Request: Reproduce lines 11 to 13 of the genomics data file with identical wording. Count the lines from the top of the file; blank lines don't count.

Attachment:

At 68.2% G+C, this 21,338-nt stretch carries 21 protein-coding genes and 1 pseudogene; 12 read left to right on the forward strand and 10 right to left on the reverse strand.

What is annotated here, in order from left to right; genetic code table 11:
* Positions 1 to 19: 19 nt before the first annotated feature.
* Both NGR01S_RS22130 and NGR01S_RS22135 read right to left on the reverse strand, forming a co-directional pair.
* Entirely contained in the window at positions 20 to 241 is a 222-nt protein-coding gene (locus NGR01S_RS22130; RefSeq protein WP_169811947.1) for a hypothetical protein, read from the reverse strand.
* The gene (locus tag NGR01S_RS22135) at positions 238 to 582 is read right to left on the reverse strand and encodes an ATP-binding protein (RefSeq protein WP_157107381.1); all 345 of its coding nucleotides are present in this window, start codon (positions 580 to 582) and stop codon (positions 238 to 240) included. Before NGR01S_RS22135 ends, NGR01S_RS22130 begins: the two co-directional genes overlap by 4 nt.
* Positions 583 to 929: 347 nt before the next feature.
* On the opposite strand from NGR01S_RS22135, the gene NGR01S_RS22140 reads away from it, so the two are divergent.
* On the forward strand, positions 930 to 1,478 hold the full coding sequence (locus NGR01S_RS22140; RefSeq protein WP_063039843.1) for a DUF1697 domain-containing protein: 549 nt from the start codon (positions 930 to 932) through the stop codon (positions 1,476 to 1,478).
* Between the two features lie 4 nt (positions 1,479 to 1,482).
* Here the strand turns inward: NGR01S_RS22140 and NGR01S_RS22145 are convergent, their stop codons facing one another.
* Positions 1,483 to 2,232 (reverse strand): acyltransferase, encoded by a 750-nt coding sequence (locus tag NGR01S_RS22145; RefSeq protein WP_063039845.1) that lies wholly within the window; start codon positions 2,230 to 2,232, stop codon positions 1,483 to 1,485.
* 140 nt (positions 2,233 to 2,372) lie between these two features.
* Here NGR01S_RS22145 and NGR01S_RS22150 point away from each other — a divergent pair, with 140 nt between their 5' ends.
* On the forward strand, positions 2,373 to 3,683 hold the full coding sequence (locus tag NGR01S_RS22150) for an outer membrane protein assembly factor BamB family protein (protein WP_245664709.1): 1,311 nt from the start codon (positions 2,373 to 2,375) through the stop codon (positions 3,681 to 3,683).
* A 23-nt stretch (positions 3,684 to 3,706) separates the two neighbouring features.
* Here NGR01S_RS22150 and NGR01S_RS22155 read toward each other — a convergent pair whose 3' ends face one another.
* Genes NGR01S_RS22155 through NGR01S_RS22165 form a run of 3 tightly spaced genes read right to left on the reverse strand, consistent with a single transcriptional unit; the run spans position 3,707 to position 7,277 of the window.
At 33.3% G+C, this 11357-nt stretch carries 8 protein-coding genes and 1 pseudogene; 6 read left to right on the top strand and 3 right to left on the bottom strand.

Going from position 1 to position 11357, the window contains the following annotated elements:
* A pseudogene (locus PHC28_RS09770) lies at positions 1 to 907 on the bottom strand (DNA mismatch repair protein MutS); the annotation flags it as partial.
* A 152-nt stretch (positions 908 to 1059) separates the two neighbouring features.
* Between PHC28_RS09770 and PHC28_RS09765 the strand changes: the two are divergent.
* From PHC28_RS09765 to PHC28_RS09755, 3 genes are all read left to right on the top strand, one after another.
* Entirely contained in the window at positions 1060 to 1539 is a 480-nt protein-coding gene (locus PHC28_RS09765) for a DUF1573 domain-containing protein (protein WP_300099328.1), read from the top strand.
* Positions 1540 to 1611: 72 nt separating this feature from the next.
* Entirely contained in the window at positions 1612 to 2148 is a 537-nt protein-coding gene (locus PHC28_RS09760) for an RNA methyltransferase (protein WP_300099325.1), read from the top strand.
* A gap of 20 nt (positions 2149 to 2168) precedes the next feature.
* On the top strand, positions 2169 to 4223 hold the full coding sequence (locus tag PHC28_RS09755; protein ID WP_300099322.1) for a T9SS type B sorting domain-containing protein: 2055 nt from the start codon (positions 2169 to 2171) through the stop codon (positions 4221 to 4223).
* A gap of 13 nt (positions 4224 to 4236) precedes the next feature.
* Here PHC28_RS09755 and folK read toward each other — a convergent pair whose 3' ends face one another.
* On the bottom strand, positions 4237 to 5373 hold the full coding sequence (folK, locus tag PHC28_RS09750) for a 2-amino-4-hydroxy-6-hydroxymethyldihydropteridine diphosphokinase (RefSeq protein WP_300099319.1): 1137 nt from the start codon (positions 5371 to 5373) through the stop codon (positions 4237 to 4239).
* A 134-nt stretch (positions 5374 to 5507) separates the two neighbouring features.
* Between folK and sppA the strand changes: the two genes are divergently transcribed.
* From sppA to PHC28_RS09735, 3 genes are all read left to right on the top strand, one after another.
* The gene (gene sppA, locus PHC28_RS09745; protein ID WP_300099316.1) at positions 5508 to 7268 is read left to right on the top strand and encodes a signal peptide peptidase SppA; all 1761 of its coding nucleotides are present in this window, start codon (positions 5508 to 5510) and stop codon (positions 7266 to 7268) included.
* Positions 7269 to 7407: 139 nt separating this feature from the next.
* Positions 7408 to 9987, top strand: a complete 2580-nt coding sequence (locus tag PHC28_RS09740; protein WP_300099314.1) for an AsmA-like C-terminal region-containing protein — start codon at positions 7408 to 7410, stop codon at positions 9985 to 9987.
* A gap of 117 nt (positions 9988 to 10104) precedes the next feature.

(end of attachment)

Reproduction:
* Here the strand turns inward: NGR01S_RS22140 and NGR01S_RS22145 are convergent, their stop codons facing one another.
* Positions 1,483 to 2,232 (reverse strand): acyltransferase, encoded by a 750-nt coding sequence (locus tag NGR01S_RS22145; RefSeq protein WP_063039845.1) that lies wholly within the window; start codon positions 2,230 to 2,232, stop codon positions 1,483 to 1,485.
* 140 nt (positions 2,233 to 2,372) lie between these two features.